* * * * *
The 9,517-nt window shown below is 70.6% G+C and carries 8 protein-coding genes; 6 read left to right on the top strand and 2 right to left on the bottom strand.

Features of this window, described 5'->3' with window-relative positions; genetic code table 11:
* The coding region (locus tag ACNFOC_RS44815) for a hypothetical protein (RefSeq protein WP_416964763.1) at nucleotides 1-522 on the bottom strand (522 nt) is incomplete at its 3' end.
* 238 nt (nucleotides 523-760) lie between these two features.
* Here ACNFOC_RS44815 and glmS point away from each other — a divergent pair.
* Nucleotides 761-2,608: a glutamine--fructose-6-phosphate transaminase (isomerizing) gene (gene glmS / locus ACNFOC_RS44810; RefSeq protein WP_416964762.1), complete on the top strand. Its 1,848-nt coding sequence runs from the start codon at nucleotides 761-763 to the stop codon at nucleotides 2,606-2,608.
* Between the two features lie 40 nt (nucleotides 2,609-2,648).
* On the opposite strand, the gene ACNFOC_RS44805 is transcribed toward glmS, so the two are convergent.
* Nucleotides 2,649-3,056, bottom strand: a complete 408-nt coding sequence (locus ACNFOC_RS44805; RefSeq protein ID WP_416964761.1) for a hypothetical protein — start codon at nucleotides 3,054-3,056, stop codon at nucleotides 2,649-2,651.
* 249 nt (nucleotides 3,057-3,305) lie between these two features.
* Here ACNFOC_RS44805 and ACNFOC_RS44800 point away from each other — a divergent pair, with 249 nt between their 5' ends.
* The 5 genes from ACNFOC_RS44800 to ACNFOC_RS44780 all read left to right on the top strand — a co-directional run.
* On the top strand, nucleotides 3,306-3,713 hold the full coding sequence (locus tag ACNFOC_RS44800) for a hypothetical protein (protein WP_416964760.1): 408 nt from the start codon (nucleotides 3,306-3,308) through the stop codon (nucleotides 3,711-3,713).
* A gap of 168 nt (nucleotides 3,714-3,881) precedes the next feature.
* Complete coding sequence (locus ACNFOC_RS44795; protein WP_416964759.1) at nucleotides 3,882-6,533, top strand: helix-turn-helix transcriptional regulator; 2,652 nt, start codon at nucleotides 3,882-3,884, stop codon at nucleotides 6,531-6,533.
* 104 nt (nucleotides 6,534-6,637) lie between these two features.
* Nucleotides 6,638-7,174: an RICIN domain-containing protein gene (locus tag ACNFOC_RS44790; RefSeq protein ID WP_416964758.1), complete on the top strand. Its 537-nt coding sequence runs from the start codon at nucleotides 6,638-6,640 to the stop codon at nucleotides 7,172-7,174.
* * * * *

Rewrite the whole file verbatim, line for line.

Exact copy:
The 9,517-nt window shown below is 70.6% G+C and carries 8 protein-coding genes; 6 read left to right on the top strand and 2 right to left on the bottom strand.

Features of this window, described 5'->3' with window-relative positions; genetic code table 11:
* The coding region (locus tag ACNFOC_RS44815) for a hypothetical protein (RefSeq protein WP_416964763.1) at nucleotides 1-522 on the bottom strand (522 nt) is incomplete at its 3' end.
* 238 nt (nucleotides 523-760) lie between these two features.
* Here ACNFOC_RS44815 and glmS point away from each other — a divergent pair.
* Nucleotides 761-2,608: a glutamine--fructose-6-phosphate transaminase (isomerizing) gene (gene glmS / locus ACNFOC_RS44810; RefSeq protein WP_416964762.1), complete on the top strand. Its 1,848-nt coding sequence runs from the start codon at nucleotides 761-763 to the stop codon at nucleotides 2,606-2,608.
* Between the two features lie 40 nt (nucleotides 2,609-2,648).
* On the opposite strand, the gene ACNFOC_RS44805 is transcribed toward glmS, so the two are convergent.
* Nucleotides 2,649-3,056, bottom strand: a complete 408-nt coding sequence (locus ACNFOC_RS44805; RefSeq protein ID WP_416964761.1) for a hypothetical protein — start codon at nucleotides 3,054-3,056, stop codon at nucleotides 2,649-2,651.
* 249 nt (nucleotides 3,057-3,305) lie between these two features.
* Here ACNFOC_RS44805 and ACNFOC_RS44800 point away from each other — a divergent pair, with 249 nt between their 5' ends.
* The 5 genes from ACNFOC_RS44800 to ACNFOC_RS44780 all read left to right on the top strand — a co-directional run.
* On the top strand, nucleotides 3,306-3,713 hold the full coding sequence (locus tag ACNFOC_RS44800) for a hypothetical protein (protein WP_416964760.1): 408 nt from the start codon (nucleotides 3,306-3,308) through the stop codon (nucleotides 3,711-3,713).
* A gap of 168 nt (nucleotides 3,714-3,881) precedes the next feature.
* Complete coding sequence (locus ACNFOC_RS44795; protein WP_416964759.1) at nucleotides 3,882-6,533, top strand: helix-turn-helix transcriptional regulator; 2,652 nt, start codon at nucleotides 3,882-3,884, stop codon at nucleotides 6,531-6,533.
* 104 nt (nucleotides 6,534-6,637) lie between these two features.
* Nucleotides 6,638-7,174: an RICIN domain-containing protein gene (locus tag ACNFOC_RS44790; RefSeq protein ID WP_416964758.1), complete on the top strand. Its 537-nt coding sequence runs from the start codon at nucleotides 6,638-6,640 to the stop codon at nucleotides 7,172-7,174.